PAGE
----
We are a University committed to a just and sustainable society. The following are examples of some of the University initiatives in place to support this commitment.
From January 1 2016, a commitment was given that all colleagues working within the University will receive a minimum rate of pay matching the new Living Wage level.
The Living Wage is described as the hourly rate of pay necessary for people to meet their basic day-to-day needs, including housing, food and clothing. The rate is calculated by the Centre for Research in Social Policy at Loughborough University and is closely linked to changes in the cost of these basic items. Unlike the national minimum wage, it is not legally enforceable and is a voluntary benchmark.
Every member of staff plays an important role in the success of the University and earning a Living Wage not only demonstrates our commitment to being a socially responsible employer, but also our commitment to supporting our staff in line with our values.
Athena SWAN Charter
Run by the Equality Challenge Unit, the Athena SWAN Charter was launched in 2005 with the initial aim of helping universities and research institutions to create more equitable working environments for women in science, technology, engineering, medicine and mathematics. It was expanded in 2015 to recognise work undertaken in arts, humanities, social sciences, business and law, professional and support roles, and for trans staff and students.
The University is committed to Athena SWAN and became a charter member in November 2015, signing up to the ten key principles, which are reflected in our policies, practices, action plans and culture. We are also proud holders of an Athena SWAN Bronze award in recognition of our commitment to equality in higher education.
Find out more about the University’s work with the scheme
Armed Forces Covenant
The University has signed the Armed Forces Covenant as part of its pledge to support the armed forces community.
The Armed Forces Covenant is a Government initiative, which ensures that those who serve or have served in the armed forces, and their families, are treated fairly across the nation. The University has signed a number pledges to reinforce its commitment to providing fair opportunities for all and supporting the employment of veterans and Reserve Forces by accommodating mobilisation and training.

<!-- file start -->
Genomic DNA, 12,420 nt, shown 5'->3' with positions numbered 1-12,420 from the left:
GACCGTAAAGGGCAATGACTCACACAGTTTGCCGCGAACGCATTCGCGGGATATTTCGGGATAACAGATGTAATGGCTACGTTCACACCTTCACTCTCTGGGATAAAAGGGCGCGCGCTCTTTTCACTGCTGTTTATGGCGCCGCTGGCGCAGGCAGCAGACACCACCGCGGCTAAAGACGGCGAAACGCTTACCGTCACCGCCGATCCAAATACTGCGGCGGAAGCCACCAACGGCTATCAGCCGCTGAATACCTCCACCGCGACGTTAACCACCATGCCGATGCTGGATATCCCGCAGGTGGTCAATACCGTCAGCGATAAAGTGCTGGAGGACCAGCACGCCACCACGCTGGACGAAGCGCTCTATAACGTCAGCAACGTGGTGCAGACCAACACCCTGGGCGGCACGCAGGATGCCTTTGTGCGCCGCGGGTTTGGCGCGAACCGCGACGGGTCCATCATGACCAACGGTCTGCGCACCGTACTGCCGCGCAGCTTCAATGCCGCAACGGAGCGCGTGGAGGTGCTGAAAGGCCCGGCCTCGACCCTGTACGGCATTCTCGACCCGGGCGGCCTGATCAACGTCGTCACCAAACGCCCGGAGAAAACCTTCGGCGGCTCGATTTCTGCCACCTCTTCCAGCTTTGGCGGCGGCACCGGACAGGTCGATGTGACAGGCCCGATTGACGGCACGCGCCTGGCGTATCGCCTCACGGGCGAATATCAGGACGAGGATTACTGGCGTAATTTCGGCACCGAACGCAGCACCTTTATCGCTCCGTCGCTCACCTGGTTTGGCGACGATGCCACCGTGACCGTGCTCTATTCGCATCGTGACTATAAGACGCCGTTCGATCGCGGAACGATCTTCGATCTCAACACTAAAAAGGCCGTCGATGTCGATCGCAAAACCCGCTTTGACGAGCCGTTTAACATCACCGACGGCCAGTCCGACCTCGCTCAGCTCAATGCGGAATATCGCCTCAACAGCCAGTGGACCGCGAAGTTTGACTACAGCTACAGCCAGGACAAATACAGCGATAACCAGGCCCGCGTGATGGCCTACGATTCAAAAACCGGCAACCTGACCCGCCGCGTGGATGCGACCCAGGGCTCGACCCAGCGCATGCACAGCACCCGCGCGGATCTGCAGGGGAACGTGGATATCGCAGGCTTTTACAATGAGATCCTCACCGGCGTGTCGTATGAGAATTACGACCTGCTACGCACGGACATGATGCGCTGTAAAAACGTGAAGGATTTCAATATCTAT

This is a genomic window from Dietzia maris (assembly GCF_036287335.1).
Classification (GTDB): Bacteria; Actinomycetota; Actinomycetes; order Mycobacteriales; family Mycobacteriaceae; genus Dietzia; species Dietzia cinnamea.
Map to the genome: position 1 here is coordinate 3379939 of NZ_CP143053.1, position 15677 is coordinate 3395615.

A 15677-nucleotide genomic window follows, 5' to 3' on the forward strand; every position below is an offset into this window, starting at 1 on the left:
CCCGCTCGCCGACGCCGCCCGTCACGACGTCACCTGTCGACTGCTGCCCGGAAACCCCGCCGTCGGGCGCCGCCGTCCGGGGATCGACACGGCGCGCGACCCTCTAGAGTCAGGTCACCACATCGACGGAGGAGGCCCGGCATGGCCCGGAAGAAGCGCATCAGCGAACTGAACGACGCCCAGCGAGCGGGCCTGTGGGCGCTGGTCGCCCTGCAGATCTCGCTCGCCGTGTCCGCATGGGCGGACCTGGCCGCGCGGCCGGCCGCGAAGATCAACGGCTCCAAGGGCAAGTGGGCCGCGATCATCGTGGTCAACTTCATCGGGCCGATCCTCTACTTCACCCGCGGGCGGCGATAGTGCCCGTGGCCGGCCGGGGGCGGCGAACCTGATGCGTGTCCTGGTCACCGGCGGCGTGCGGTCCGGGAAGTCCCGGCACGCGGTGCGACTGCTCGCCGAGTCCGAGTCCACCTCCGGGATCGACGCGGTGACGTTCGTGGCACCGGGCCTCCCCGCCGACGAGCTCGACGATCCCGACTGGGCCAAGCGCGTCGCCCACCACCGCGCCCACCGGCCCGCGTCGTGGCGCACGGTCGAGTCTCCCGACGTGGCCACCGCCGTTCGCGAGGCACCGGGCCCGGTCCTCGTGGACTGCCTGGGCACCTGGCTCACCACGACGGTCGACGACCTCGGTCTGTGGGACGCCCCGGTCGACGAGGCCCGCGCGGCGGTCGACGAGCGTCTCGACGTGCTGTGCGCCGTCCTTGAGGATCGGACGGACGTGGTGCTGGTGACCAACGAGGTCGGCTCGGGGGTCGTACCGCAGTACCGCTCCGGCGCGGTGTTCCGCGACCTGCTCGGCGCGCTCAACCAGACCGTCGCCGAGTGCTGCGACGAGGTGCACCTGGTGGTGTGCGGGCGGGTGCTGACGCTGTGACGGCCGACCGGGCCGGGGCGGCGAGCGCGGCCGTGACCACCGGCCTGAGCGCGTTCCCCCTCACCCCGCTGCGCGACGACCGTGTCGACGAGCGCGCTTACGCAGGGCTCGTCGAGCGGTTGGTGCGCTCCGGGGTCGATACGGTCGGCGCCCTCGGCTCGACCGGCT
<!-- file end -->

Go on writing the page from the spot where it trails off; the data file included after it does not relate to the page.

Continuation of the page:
View a copy of the Covenant
As a large organisation, the University recognises the significant impact it has upon the local and global environment. We are committed to minimising, within the constraints imposed by financial sustainability, any negative effects the delivery of our activities might have. As such, we will adhere to environmental best practice and have set a high-level key performance indicator to maintain an ISO14001 accredited Environmental Management System.
Read the University’s Environmental Policy in full here.
Sustainable Food Policy
The University recognises its responsibility to provide and promote healthy and sustainable food to its customers. We will work to incorporate environmental, ethical and social considerations into the products and services provided.
Read the University’s Sustainable Food Policy in full here.
Fairtrade is about better prices, decent working conditions, local sustainability, and fair terms of trade for farmers and workers in the developing world.
Read the University’s Fair Trade Policy in full here.
The guiding principle of the University’s investment policy is to generate funds with which to further the ambitions, aims and values of the University. For ethical reasons the University will not invest in or carry out trade with suppliers of related services that do not support these aims and values. These include:
a) Where such investment might conflict or be inconsistent with the aims, objects or activities of Canterbury Christ Church University. This includes anything that conflicts with the University’s sustainability measures, within which there is an aim to reduce the carbon footprint and the University’s reliance on fossil based fuels.
b) Where such investment might have a material impact on applications from potential students. This includes being able to demonstrate socially responsibility in investing in, and supporting the local community.
c) Where such investment is considered unethical, not in keeping with the University’s values. This includes reviewing the University’s supplier chain to ensure it supports the aims of the modern slavery act to abolish the use of forced labour and to discourage human trafficking.
View our fossil Free Declaration
Modern Slavery Act Statement
The University is taking forward steps to ensure that slavery and human trafficking is not taking place in its supplier chain in line with the Modern Slavery Act 2015. The actions include identifying high-risk supply chains and ensuring follow-up with such suppliers to gain confirmation that they comply with the requirements of the Act.
As part of the University’s procurement strategy, the tender process has been updated to ensure that appropriate activities are undertaken for all high-risk contracts. This includes questions relating to the Modern Slavery Act being stated in the Pre-Qualifying Questionnaires.